Ravens and Crows

Three big, black birds share the skies of the southwest: the Common Raven (wingspan 46 inches), the Chihuahuan Raven (wingspan 43 inches), and the American Crow (wingspan 39 inches).

Raven

They also share other characteristics. All are completely black; all are omnivores; all are smart and adaptable.

The Cornell Lab of Ornithology describes each as follows:

The Common Raven: “Not just large but massive, with a thick neck, shaggy throat feathers, and a Bowie knife of a beak. In flight, ravens have long, wedge-shaped tails. They’re more slender than crows, with longer, narrower wings, and longer, thinner ‘fingers’ at the wingtips.”

The Chihuahuan Raven: “A big black bird of the southwestern deserts, the Chihuahuan Raven is intermediate between crows and ravens in many ways. It has the shape of a raven but is the size of a crow.” The Chihuahuan Raven is featured in the free-flight program at the Arizona-Sonora Desert Museum.

The American Crow: “A large, long-legged, thick-necked bird with a heavy, straight bill. In flight, the wings are fairly broad and rounded with the wingtip feathers spread like fingers. The short tail is rounded or squared off at the end.”

The Common Raven has a large range which includes Mexico, the western U.S. and much of Canada. The Chihuahuan Raven occurs in southern Arizona, New Mexico, Texas, and Chihuahua, Mexico. The American Crow occurs in much of the U.S. and Canada, but is usually absent from southern Arizona.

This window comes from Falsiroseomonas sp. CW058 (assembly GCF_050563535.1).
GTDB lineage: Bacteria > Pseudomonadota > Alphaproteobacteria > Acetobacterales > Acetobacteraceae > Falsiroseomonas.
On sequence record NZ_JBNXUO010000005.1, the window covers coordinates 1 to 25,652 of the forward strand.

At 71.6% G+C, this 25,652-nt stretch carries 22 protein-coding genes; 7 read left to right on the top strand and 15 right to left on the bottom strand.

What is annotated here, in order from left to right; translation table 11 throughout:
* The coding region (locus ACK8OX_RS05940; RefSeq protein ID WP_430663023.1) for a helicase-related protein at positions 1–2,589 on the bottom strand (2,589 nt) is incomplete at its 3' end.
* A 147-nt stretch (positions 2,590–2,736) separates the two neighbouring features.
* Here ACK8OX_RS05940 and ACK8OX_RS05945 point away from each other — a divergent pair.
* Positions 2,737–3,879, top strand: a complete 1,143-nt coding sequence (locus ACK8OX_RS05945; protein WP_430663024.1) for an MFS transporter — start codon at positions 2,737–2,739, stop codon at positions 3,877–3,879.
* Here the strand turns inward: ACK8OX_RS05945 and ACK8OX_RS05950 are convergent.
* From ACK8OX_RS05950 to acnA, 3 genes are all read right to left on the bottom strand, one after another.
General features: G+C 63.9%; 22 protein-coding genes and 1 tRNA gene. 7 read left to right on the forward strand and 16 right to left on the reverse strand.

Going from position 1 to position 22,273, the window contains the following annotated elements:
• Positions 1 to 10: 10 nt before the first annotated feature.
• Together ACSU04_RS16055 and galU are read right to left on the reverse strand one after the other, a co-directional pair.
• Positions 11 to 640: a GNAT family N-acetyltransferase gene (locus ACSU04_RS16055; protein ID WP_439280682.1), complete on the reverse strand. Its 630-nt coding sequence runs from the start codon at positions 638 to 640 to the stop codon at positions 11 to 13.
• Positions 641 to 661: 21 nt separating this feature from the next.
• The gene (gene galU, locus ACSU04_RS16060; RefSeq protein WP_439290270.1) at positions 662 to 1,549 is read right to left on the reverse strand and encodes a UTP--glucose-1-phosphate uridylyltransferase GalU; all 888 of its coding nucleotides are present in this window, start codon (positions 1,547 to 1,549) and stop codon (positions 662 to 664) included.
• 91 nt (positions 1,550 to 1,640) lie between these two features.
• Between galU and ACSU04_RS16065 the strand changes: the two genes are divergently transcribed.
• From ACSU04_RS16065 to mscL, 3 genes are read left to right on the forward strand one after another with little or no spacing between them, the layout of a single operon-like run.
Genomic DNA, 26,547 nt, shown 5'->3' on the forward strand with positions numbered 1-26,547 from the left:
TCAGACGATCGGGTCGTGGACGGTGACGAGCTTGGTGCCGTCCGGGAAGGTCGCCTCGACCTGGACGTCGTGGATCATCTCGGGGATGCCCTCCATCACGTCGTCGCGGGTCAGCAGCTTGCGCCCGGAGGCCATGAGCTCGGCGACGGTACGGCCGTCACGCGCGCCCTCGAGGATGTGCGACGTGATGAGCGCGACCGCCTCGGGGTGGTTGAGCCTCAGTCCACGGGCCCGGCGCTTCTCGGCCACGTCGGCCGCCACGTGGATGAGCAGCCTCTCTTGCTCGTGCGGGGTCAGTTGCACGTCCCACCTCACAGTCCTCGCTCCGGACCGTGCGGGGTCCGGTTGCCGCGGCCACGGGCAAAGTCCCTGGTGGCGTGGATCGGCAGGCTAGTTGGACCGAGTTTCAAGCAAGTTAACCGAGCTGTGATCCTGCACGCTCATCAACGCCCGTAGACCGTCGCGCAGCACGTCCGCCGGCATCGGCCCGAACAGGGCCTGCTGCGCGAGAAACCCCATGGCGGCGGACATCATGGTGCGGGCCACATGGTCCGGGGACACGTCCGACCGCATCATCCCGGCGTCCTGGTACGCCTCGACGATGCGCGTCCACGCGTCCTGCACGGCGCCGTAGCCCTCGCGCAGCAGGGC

Common Raven range

Chihuahuan raven range

Crow range map

Crows are very social and often occur in large flocks. Ravens are more aloof and usually occur singly or in pairs.

The Ravens thrive among humans and in wildlands. One study showed that Common Ravens can distinguish between gun shots and other loud noises. The gun shots means there may be a carcass available. They are acrobatic flyers. A breeding pair is very territorial and will hunt together. Common Ravens can mimic the calls of other birds. Ravens are found in almost any habitat within their range including agricultural fields, grasslands, deserts, mountains, and forests, even tundra.

American Crows are “inquisitive and sometimes mischievous, crows are good learners and problem-solvers, often raiding garbage cans and picking over discarded food containers. They’re also aggressive and often chase away larger birds including hawks, owls and herons.” Crows are found more often in fields and forests.

For more information, see the Cornell articles: Common Raven, Chihuahuan Raven, American Crow.

See also:

American Kestrel

Barn Owls

Cactus Wren

Cardinals, Pyrrhuloxias and Phainopeplas

Cooper’s Hawks – swift predators

Creatures of the night – Nighthawks and Poorwills

Gambels Quail

Great Blue Heron

Harris’ Hawks, Wolves of the Air

Observations on Mourning Doves

Parrots in the desert?

The greater roadrunner, a wily predator

The Great Horned Owl

Vultures, the clean-up crew

Way of the Hummingbird

Western Screech Owl

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